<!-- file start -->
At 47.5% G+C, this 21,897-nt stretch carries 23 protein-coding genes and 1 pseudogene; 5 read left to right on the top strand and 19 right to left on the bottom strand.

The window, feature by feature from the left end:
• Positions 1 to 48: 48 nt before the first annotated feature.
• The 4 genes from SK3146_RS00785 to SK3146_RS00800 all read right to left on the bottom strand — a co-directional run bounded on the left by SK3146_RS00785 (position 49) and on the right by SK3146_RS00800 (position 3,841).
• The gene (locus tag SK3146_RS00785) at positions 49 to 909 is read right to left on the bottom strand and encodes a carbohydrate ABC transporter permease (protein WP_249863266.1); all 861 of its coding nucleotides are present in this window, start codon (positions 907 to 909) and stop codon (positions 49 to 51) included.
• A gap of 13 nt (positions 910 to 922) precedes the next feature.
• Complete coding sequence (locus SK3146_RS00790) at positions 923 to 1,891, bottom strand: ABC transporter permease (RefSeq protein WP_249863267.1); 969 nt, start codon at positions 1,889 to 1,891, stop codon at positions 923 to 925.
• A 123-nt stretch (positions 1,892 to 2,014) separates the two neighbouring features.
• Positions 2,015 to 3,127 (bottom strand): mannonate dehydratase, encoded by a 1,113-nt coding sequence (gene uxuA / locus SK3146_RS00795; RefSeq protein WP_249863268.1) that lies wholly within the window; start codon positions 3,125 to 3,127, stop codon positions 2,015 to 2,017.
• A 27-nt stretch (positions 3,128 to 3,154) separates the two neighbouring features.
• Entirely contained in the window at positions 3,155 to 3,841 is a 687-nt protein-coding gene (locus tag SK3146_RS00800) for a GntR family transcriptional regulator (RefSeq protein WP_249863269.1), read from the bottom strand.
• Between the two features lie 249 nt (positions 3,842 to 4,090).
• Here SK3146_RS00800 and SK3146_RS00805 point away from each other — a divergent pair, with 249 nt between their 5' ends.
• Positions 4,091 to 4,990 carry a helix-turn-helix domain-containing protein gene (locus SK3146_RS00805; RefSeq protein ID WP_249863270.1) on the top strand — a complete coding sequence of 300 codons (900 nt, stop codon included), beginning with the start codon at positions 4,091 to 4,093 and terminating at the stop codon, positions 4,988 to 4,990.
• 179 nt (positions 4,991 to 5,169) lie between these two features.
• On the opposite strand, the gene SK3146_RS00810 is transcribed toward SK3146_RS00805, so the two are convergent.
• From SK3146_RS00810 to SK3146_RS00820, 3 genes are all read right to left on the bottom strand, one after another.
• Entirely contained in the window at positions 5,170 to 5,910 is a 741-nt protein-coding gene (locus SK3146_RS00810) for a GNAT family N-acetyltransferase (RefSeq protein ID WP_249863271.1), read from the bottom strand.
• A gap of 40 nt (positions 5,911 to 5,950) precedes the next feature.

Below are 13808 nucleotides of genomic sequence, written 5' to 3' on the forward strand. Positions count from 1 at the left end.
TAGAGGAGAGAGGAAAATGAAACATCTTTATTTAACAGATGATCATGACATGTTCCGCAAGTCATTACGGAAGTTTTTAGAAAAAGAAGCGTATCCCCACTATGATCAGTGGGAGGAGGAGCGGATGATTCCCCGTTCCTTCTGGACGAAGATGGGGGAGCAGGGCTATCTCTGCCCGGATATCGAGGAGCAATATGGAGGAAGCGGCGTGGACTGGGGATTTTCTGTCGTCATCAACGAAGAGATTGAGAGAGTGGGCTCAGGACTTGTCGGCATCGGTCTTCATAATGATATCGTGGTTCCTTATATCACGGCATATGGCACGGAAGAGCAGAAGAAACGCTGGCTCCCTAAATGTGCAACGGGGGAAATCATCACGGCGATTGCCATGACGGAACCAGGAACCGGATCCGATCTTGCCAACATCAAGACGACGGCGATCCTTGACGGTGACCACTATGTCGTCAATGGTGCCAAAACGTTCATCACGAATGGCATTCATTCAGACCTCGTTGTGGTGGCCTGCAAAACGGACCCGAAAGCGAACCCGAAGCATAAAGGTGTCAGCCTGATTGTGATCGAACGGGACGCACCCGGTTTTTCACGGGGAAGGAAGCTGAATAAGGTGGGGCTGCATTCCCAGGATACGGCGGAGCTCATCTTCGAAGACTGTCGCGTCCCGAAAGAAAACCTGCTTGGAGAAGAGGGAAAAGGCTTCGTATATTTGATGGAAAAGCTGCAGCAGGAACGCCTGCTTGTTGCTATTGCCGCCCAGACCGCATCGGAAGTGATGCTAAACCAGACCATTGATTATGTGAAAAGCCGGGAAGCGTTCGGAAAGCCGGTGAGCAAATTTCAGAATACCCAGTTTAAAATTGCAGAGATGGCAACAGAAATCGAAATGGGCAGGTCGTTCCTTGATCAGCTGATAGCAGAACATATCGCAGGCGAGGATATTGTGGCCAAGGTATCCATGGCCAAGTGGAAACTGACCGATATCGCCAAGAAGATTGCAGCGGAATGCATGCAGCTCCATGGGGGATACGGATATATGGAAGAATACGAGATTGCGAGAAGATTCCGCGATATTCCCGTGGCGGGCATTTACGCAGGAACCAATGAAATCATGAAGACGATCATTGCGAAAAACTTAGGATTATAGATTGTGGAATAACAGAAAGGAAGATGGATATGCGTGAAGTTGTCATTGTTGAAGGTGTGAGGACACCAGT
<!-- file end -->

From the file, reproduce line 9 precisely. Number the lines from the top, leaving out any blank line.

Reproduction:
• Positions 2,015 to 3,127 (bottom strand): mannonate dehydratase, encoded by a 1,113-nt coding sequence (gene uxuA / locus SK3146_RS00795; RefSeq protein WP_249863268.1) that lies wholly within the window; start codon positions 3,125 to 3,127, stop codon positions 2,015 to 2,017.